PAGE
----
Kalanchoe is a succulent perennial plant native to the rainforests of Southeast Asia. This relative of the jade plant features clusters of small, colourful flowers and oval-shaped, fleshy leaves. Unless you live in a warm, frost-free climate, it is best to plant kalanchoe in a container so it can be brought inside in the winter. It is not difficult to plant kalanchoe, and by observing some basic gardening guidelines, you can ensure that your kalanchoe does double duty, serving as an attractive patio plant in summer and a cheerful houseplant in winter.
Prior to 1980, gardeners knew kalanchoe as a tall, sprawling plant with simple red or orange flowers; it was not particularly well-suited for use as a potted plant. In 1980, kalanchoe's popularity took a leap when growers developed a compact variety with lush foliage and profuse flowers in many colours, including white, pink, yellow and orange. Kalanchoe prefers temperatures between 15.5 and 29.4 degrees C; it is sensitive to cool temperatures, and will die within hours if the temperature dips to 4.44 degrees C. Kalanchoes bloom in cycles, with periods of generous blooming--usually more pronounced in winter--alternating with periods of rest. You should provide a dark area and a lot less water during these rest periods.
To plant kalanchoe, buy a healthy specimen in the spring for outdoor transplanting in a container. To allow good aeration of the roots, plant kalanchoe in clay pots. Facilitate adequate drainage by placing pebbles at the bottom of the pot, and use a light, quick-draining potting soil with plenty of peat moss, sand and perlite. Use care when transplanting kalanchoe in order to avoid damaging the sensitive root system. Avoid the use of companion plants in the same pot; kalanchoe does best as a solo act. Place the pot where it will get plenty of full sunlight; to avoid leaves becoming burnt, move the plant out of direct sun in the summer. When temperatures begin to fall under 15.6 degrees C, move your kalanchoe indoors for the winter, making sure it is not near drafts or cold windowsills. For a vibrant, hardy flower bed annual, plant kalanchoe in your garden in well-drained, slightly alkaline soil, and fertilise lightly. To avoid leaf spot, as well as damage to the plant's tender leaves, space the plants far enough apart so that their leaves don't touch, and air can circulate well. Kalanchoes planted in an outdoor flower bed won't survive the frost, but they will provide bright bursts of colour and attractive foliage during the warm season.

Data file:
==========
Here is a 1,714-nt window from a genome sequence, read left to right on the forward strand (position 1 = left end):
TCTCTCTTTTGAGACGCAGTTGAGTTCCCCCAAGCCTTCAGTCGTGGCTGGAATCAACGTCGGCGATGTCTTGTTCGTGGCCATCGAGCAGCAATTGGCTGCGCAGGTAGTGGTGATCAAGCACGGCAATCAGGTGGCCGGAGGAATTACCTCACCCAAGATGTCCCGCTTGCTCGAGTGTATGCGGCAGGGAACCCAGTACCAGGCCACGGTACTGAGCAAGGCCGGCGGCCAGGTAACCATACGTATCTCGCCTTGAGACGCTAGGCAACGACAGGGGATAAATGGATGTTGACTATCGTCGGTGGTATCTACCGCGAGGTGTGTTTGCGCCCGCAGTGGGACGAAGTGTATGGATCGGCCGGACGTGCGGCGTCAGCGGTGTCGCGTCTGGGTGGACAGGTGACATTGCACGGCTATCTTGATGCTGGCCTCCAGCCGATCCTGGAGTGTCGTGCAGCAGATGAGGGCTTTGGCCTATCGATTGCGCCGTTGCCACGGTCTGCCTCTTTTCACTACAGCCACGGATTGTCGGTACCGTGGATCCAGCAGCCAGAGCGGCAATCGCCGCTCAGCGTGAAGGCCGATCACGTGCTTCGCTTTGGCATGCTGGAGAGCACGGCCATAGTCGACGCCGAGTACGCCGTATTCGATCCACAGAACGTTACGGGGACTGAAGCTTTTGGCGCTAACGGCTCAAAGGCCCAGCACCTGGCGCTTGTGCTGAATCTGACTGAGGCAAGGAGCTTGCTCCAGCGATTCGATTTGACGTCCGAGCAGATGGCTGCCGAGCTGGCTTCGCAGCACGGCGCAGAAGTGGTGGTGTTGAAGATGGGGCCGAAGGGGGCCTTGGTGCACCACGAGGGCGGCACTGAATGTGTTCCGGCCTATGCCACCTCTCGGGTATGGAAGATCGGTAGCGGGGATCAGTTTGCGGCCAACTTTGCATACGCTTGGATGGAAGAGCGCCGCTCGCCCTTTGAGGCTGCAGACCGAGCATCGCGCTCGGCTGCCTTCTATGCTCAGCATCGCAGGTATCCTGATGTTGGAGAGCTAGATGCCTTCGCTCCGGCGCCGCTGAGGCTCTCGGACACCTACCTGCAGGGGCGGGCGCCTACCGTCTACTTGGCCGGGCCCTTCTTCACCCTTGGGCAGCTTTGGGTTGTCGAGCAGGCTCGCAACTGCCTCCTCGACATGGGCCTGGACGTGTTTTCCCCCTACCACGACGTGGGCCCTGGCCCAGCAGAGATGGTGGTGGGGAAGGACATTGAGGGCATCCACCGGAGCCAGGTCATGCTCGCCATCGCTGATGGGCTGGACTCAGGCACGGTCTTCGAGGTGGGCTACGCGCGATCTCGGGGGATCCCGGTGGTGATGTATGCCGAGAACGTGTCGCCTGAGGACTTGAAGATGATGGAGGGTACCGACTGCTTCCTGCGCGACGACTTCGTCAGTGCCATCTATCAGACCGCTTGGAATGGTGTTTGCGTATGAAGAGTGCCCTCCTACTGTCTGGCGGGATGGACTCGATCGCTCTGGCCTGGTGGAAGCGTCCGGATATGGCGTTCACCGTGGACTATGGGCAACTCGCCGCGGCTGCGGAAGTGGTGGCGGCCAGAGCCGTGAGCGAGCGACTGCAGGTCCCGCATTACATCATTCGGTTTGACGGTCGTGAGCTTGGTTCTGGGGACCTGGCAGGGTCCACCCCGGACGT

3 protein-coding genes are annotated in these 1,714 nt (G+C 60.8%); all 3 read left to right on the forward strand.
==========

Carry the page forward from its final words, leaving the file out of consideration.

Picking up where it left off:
Kalanchoe is available in many colours, making it possible to custom-design your container garden to suit your taste. For daffodil-yellow blooms, plant Alexandra or Milos kalanchoes. For bright fuchsia flowers, try the Parina cultivar; if you prefer a salmon colour, choose the Pablo cultivar. The Meru is pale pink with deeper pink at the centres, while the Klabat cultivar combines yellow with flaming orange. The Pumila and Tetra Vulcan are dwarf varieties.
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